(Podcast) Episode 025: Overview of 2017/18 Grain Elevators Markets

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Anton chats with Dr. Will Secor, an economist CoBank’s Knowledge Exchange unit. Dr. Secor received his PhD in applied economics from University of Minnesota and has focused on understanding dynamics within the food supply chain. He has recently written a report (find the full report here) about the market dynamics within the grain elevator landscape. Storage returns are high, basis are low, and transportation costs are near historical cost levels. This creates a positive outlook for grain elevators across the major commodity producing regions. But what’s going on underneath the hood that causing these conditions?


2:30  What are the basic components that impact grain elevators’ profit margins?

3:35  What is the “carry” in futures markets and how does that carry inform us about costs of storage?

4:45  Basis are low. How does this impact grain elevators’ profitability?

6:00  Transportation costs of grain are crucial to profitability. What are the three main transportation modes and what are the price dynamics for those modes?

6:35  How are barge rates on the Mississippi River affect elevators’ costs in the Great Plains states?

8:35  What is a secondary rail market? 

10:15  What has been happening to secondary rail prices? How does that impact elevator profitability?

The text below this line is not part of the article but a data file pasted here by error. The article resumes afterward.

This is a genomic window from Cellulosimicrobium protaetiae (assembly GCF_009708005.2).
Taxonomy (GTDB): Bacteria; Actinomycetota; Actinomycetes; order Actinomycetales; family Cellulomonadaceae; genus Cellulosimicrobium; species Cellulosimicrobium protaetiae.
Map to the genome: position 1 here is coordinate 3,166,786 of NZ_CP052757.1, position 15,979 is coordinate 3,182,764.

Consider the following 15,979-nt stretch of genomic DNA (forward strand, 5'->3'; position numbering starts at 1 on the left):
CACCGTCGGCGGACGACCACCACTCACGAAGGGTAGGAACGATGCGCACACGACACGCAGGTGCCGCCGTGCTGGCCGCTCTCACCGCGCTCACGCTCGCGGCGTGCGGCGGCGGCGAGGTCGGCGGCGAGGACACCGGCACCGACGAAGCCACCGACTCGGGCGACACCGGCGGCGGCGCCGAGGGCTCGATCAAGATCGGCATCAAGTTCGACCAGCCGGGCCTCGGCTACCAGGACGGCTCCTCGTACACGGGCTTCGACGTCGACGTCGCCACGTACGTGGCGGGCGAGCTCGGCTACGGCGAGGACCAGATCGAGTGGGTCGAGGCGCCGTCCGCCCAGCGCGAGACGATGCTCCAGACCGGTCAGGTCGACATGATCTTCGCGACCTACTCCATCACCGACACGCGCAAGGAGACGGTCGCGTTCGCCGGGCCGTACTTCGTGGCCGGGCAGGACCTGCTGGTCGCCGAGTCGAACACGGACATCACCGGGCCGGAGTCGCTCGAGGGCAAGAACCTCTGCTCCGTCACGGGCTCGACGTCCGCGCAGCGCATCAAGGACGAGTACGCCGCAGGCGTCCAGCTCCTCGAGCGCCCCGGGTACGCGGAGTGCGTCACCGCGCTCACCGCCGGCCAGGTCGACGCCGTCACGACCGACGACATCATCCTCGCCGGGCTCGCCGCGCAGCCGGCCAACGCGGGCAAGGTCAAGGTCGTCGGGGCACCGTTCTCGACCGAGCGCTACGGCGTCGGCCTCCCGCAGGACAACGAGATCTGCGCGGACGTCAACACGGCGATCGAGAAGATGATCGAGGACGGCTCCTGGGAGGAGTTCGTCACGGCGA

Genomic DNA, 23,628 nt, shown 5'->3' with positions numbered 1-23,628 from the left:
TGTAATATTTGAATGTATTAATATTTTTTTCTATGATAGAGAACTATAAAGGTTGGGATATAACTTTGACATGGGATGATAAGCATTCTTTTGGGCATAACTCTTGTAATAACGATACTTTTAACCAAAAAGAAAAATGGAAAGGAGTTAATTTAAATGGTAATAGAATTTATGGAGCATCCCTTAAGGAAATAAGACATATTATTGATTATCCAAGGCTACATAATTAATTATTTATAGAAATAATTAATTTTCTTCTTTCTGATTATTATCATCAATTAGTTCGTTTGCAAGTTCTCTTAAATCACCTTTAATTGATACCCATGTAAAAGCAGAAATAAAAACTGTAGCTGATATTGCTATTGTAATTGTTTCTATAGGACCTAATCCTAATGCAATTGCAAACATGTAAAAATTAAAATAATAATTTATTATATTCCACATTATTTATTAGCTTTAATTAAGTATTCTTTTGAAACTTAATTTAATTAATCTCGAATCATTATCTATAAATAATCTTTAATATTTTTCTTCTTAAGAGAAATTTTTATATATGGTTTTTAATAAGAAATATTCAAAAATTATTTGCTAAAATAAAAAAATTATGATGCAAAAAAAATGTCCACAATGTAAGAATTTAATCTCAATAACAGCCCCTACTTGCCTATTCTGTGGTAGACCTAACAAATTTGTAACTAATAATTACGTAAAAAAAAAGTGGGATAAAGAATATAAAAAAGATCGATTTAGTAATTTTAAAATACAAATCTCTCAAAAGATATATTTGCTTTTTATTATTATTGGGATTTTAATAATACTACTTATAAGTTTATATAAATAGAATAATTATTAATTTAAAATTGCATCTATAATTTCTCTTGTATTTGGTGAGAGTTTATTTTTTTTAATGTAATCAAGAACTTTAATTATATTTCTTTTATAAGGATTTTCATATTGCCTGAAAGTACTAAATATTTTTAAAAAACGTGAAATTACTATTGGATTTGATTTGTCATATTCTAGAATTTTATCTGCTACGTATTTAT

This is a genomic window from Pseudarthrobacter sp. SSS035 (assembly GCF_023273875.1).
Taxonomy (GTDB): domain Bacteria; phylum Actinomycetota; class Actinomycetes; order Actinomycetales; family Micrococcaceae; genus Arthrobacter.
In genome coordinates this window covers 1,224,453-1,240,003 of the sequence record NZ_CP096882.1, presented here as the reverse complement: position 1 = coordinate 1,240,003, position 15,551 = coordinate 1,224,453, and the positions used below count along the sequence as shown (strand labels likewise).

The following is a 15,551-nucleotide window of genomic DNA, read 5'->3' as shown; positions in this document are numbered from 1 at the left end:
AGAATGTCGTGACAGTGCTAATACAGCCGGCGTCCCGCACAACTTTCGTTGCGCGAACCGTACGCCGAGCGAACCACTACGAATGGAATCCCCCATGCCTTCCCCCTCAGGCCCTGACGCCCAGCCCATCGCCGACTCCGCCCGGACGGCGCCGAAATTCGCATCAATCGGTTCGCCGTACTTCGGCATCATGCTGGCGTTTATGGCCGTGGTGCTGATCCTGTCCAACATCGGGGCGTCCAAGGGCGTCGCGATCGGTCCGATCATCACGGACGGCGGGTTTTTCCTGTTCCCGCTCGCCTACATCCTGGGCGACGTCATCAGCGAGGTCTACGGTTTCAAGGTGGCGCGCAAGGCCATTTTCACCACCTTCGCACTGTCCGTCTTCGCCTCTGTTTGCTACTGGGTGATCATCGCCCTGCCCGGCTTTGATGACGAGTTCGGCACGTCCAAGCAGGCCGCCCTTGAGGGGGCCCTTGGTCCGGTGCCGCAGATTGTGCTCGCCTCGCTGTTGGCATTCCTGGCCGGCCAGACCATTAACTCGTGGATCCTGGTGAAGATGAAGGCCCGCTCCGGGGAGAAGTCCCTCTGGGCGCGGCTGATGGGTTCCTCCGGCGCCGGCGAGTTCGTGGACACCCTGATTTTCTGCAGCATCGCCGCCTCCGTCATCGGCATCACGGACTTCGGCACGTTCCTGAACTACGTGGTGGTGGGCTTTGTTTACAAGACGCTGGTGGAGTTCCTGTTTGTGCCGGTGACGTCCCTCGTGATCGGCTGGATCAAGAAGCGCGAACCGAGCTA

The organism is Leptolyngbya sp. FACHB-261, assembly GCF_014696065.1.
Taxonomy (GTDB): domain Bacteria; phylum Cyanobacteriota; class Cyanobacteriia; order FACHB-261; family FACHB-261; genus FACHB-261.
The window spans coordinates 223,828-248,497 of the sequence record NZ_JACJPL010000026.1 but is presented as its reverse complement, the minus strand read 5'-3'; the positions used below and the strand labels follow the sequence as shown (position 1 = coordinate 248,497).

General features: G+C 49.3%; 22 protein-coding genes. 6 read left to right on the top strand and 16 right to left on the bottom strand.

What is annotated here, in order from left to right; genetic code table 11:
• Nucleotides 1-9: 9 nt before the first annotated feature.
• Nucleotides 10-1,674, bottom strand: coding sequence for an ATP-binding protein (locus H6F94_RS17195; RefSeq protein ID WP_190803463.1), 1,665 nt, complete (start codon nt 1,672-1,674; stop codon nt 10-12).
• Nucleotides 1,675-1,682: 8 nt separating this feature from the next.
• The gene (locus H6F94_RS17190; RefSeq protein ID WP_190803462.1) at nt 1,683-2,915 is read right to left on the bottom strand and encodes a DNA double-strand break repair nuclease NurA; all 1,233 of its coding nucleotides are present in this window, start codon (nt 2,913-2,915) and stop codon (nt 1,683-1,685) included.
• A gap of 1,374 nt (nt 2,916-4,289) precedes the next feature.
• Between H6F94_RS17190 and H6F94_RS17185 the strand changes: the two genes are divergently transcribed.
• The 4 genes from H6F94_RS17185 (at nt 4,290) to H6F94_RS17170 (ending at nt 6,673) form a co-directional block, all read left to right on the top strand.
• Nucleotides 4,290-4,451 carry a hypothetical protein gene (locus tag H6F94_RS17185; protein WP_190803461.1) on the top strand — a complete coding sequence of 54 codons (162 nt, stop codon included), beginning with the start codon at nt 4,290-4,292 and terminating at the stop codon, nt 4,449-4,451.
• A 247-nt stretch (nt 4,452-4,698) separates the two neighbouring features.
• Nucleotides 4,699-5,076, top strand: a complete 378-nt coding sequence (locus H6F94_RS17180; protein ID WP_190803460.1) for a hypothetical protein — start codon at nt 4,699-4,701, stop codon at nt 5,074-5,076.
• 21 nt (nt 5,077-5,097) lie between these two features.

13:45  What’s the state of trucking prices and other issues in the trucking market? 

16:30  Diving a bit deeper, do elevators that market different grains differentially affected by what’s happening in the current market?

21:20  How are current international trade and geopolitical uncertainties playing a role? Or are they?

23:45  What about elevator size? Do small elevators or large elevators have more advantage in the current market?

25:45  What do you see happening in the future? What factors should we pay attention to in order to gauge when and how much this market may change?

(Intro and outro music by Trevor Sensor)

(Photo by Ronald (Ron) Douglas Frazier is licensed under CC BY 4.0)


About Author

Dr. Anton Bekkerman is a former associate professor in the Department of Agricultural Economics and Economics at Montana State University. He currently serves as the director of the New Hampshire Agricultural Experiment Station. Bekkerman's primary areas of research are grain marketing, basis and price forecast modeling, understanding how grain prices are affected by changes in supply chain infrastructures and quality demands, and analyzing the economic trade-offs of adopting alternative dryland cropping systems in Montana. Although Bekkerman grew up on the east coast, he had made a small step toward production agricultural after ranching a flock of six backyard chickens.

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